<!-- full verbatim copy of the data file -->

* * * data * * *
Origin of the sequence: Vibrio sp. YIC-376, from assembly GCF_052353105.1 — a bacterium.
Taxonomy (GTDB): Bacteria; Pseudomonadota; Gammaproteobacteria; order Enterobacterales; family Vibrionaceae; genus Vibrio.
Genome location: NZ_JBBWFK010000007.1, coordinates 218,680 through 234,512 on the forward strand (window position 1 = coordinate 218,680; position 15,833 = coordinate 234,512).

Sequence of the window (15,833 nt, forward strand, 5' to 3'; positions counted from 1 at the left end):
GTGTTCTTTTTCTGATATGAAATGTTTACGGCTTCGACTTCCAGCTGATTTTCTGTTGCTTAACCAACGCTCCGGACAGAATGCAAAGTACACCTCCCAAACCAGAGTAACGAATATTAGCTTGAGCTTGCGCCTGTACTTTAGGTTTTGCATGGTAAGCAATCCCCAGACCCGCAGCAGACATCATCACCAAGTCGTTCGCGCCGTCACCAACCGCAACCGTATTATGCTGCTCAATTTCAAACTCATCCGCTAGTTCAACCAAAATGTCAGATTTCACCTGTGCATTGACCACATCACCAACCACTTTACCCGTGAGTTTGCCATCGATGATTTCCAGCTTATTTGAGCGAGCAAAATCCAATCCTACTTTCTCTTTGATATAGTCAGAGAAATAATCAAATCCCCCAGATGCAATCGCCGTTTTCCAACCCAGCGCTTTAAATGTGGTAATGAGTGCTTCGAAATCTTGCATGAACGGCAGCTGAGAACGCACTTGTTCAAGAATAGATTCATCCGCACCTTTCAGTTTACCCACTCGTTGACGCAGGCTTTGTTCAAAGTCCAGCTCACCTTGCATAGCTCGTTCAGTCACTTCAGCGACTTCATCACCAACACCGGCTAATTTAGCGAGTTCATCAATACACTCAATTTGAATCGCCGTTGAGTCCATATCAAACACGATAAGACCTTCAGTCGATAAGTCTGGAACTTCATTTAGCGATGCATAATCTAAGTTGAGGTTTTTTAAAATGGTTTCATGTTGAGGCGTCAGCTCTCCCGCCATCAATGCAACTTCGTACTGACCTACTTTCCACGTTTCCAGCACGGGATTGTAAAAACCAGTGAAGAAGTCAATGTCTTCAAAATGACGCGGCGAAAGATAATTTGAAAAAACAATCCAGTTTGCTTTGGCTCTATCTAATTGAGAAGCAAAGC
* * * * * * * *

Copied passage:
Origin of the sequence: Vibrio sp. YIC-376, from assembly GCF_052353105.1 — a bacterium.
Taxonomy (GTDB): Bacteria; Pseudomonadota; Gammaproteobacteria; order Enterobacterales; family Vibrionaceae; genus Vibrio.
Genome location: NZ_JBBWFK010000007.1, coordinates 218,680 through 234,512 on the forward strand (window position 1 = coordinate 218,680; position 15,833 = coordinate 234,512).

Sequence of the window (15,833 nt, forward strand, 5' to 3'; positions counted from 1 at the left end):
GTGTTCTTTTTCTGATATGAAATGTTTACGGCTTCGACTTCCAGCTGATTTTCTGTTGCTTAACCAACGCTCCGGACAGAATGCAAAGTACACCTCCCAAACCAGAGTAACGAATATTAGCTTGAGCTTGCGCCTGTACTTTAGGTTTTGCATGGTAAGCAATCCCCAGACCCGCAGCAGACATCATCACCAAGTCGTTCGCGCCGTCACCAACCGCAACCGTATTATGCTGCTCAATTTCAAACTCATCCGCTAGTTCAACCAAAATGTCAGATTTCACCTGTGCATTGACCACATCACCAACCACTTTACCCGTGAGTTTGCCATCGATGATTTCCAGCTTATTTGAGCGAGCAAAATCCAATCCTACTTTCTCTTTGATATAGTCAGAGAAATAATCAAATCCCCCAGATGCAATCGCCGTTTTCCAACCCAGCGCTTTAAATGTGGTAATGAGTGCTTCGAAATCTTGCATGAACGGCAGCTGAGAACGCACTTGTTCAAGAATAGATTCATCCGCACCTTTCAGTTTACCCACTCGTTGACGCAGGCTTTGTTCAAAGTCCAGCTCACCTTGCATAGCTCGTTCAGTCACTTCAGCGACTTCATCACCAACACCGGCTAATTTAGCGAGTTCATCAATACACTCAATTTGAATCGCCGTTGAGTCCATATCAAACACGATAAGACCTTCAGTCGATAAGTCTGGAACTTCATTTAGCGATGCATAATCTAAGTTGAGGTTTTTTAAAATGGTTTCATGTTGAGGCGTCAGCTCTCCCGCCATCAATGCAACTTCGTACTGACCTACTTTCCACGTTTCCAGCACGGGATTGTAAAAACCAGTGAAGAAGTCAATGTCTTCAAAATGACGCGGCGAAAGATAATTTGAAAAAACAATCCAGTTTGCTTTGGCTCTATCTAATTGAGAAGCAAAGC